The California Recall Punch Card Litigation: Why Bush V. Gore Does Not Suck
22 Pages Posted: 10 Sep 2004 Last revised: 25 Jul 2013
Date Written: September 1, 2004
The unprecedented California recall election of 2003 also spawned an unprecedented amount of litigation over the rules for the recall itself. Much of that litigation was patently frivolous, an attempt to throw up as much as possible against the recall to see what would stick in the interest of delaying or scuttling the recall. The recall litigation became part of what I have termed election law as political strategy.
But some of the litigation had merit. This paper focuses on one of the meritorious cases, litigation over the use of punch card ballots in Los Angeles and a handful of other California counties in the recall election. Plaintiffs' argument was that the selective use of punch card voting technology, with its extraordinarily high error rates, violated the equal protection rights of voters under the United States Supreme Court's decision in Bush v. Gore (2000). Bush v. Gore was the case that ended the recount of votes in Florida following the November 2000 presidential election.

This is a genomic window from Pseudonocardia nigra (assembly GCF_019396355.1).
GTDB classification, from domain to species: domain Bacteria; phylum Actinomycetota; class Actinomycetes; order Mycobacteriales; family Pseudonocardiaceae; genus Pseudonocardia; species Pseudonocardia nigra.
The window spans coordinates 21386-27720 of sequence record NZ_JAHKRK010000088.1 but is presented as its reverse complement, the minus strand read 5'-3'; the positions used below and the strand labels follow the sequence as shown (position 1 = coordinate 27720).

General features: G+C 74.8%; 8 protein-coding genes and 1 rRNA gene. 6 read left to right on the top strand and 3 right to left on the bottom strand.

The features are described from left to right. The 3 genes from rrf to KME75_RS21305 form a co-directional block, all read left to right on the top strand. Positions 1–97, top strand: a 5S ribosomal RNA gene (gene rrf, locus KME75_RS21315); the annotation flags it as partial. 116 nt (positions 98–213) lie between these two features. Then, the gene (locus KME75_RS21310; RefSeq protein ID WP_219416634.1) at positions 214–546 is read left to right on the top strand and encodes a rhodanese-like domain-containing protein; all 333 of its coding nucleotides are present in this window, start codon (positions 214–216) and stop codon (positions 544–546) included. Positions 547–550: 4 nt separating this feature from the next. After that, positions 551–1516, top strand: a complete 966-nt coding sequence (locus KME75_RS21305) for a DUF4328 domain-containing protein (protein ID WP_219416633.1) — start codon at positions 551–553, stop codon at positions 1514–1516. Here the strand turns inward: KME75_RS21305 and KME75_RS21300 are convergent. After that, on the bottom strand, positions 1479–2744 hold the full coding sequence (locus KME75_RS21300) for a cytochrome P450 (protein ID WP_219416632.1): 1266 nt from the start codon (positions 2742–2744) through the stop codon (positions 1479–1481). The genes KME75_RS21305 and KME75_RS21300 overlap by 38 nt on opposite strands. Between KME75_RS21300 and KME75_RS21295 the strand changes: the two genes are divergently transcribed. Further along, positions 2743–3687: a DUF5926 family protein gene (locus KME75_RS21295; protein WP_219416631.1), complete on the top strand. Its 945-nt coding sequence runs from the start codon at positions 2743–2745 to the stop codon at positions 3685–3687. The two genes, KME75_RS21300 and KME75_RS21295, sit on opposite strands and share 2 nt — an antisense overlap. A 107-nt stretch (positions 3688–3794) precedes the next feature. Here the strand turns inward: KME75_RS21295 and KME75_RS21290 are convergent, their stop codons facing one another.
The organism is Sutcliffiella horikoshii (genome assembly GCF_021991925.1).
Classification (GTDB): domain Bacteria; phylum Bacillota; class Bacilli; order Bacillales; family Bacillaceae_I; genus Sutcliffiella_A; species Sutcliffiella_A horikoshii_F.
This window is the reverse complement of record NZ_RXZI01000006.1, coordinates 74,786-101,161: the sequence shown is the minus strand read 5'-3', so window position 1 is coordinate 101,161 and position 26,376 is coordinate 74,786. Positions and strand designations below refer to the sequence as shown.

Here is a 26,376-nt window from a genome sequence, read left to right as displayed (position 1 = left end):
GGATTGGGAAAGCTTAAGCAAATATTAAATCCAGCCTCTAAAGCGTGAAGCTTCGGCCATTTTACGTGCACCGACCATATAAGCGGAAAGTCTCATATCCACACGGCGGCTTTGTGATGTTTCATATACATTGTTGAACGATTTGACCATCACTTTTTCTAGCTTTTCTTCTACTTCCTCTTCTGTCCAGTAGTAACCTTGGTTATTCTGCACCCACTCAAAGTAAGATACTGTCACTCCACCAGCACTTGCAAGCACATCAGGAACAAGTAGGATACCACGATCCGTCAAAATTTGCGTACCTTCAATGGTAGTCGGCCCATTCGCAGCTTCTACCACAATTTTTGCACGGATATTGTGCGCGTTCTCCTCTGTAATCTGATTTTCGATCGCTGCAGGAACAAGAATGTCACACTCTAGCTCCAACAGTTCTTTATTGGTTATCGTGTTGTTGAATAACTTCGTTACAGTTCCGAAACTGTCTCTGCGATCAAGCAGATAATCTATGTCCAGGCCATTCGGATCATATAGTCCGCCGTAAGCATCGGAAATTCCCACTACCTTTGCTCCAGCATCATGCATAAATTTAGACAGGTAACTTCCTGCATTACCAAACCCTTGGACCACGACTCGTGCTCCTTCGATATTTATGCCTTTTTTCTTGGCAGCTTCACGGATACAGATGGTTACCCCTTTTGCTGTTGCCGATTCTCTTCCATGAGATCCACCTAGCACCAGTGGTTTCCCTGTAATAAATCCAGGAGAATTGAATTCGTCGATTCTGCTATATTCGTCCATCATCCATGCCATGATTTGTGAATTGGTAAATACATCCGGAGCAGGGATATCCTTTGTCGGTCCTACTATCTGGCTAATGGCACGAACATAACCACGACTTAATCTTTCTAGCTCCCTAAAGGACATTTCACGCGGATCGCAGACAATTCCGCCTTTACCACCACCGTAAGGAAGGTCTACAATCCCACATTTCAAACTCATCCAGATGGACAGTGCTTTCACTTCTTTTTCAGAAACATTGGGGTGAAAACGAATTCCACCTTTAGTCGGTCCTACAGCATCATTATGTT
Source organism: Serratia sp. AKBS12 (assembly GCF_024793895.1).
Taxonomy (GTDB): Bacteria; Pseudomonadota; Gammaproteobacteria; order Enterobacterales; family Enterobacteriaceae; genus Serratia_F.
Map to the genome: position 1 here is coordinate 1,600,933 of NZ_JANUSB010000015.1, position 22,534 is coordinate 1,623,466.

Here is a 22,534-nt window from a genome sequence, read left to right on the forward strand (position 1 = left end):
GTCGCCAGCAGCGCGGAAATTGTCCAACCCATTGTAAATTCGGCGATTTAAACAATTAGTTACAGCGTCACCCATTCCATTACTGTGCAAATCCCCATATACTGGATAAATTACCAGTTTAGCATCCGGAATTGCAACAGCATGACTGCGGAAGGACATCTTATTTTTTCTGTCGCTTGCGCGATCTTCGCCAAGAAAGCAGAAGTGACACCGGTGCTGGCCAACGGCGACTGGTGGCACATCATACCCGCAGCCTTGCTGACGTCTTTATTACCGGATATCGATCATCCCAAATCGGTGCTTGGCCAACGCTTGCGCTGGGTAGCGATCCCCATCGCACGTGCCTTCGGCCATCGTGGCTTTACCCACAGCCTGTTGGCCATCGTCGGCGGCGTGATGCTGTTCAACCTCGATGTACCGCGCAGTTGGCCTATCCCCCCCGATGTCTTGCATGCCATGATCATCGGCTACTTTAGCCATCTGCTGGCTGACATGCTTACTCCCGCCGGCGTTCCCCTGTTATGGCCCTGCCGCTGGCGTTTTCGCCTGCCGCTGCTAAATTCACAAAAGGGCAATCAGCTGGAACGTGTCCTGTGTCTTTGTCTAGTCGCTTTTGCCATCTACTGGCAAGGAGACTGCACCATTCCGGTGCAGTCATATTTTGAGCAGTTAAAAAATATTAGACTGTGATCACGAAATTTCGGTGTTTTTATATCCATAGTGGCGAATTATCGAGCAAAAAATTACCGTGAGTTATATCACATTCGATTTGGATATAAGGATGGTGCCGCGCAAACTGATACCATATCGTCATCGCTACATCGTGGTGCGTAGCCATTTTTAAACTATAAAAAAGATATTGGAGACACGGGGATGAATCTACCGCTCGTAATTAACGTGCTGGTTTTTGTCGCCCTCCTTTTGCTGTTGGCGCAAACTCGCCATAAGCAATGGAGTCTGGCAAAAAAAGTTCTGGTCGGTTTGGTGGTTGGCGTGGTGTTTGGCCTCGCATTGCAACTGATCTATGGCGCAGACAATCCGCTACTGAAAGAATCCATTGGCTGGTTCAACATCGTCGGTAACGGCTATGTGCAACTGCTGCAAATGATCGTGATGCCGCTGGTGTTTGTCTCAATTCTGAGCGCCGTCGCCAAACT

A federal district court judge rejected the argument, but a three-judge panel of the Ninth Circuit accepted it, ordering a delay in the election until the counties could replace their punch card machines with other technology. A larger (en banc) panel of the Ninth Circuit quickly reversed the panel ruling, and the recall election took place as scheduled.
In a recent California Law Review article, Professor Vikram Amar was very critical of the original Ninth Circuit panel's decision to delay the recall, and even more critical of the Supreme Court's decision in Bush v. Gore. Indeed, in a recent roundup of the top ten lessons of the recall, Amar lists "Bush v. Gore sucks" as his number one lesson about the recall: the Supreme Court senselessly chose not to be explicit about things in Bush v. Gore, thereby allowing courts such as the Ninth Circuit panel to dubiously interpret the decision as a reason to delay the recall election.
In this paper, I take issue with Amar. Far from sucking, the Bush v. Gore opinion had the salutary purpose of focusing the attention of the public, elections officials, and - as in the case of the recall - the courts, on some important yet neglected issues of the nuts-and-bolts of democracy. The debate the case has spawned, and the reforms it has started in motion, have thus far had a salutary effect on the Nation's democracy, even if that may not have been the intent of the Supreme Court Justices who decided the case. In Part I, I describe the California punch card litigation in the context of the Bush v. Gore precedent. In Part II, I defend the original three-judge panel's opinion as a permissible application of Bush v. Gore, and I explore more generally how Bush v. Gore has affected the debate over the nuts and bolts of our democratic process.
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